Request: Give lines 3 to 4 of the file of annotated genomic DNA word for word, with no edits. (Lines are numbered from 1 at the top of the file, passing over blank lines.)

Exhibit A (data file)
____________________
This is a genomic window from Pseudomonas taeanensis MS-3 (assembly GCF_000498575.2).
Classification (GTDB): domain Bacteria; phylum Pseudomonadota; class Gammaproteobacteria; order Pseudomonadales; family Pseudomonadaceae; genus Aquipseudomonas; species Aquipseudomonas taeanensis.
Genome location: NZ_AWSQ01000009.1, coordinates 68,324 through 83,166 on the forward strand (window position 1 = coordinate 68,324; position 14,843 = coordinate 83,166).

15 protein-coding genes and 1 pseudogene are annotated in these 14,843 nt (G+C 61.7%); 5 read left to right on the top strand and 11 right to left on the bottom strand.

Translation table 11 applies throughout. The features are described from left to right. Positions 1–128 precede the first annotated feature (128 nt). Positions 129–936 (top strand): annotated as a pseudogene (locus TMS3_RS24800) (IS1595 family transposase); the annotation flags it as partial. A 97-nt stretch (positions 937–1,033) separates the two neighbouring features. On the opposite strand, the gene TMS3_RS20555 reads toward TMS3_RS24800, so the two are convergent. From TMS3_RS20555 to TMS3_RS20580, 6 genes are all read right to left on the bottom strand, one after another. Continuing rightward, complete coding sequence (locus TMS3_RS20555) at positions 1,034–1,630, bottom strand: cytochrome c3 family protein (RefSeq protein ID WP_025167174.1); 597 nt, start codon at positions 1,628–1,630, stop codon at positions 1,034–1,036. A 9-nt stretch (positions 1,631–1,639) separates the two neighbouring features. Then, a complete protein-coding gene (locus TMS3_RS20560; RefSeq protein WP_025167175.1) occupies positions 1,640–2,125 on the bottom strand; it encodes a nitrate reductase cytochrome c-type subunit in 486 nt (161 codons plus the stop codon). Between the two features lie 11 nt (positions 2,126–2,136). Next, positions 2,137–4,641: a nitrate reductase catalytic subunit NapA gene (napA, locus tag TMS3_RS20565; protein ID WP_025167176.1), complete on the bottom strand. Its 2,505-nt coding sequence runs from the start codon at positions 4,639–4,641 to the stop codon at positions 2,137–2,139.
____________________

Genome location: NZ_AWSQ01000009.1, coordinates 68,324 through 83,166 on the forward strand (window position 1 = coordinate 68,324; position 14,843 = coordinate 83,166).

15 protein-coding genes and 1 pseudogene are annotated in these 14,843 nt (G+C 61.7%); 5 read left to right on the top strand and 11 right to left on the bottom strand.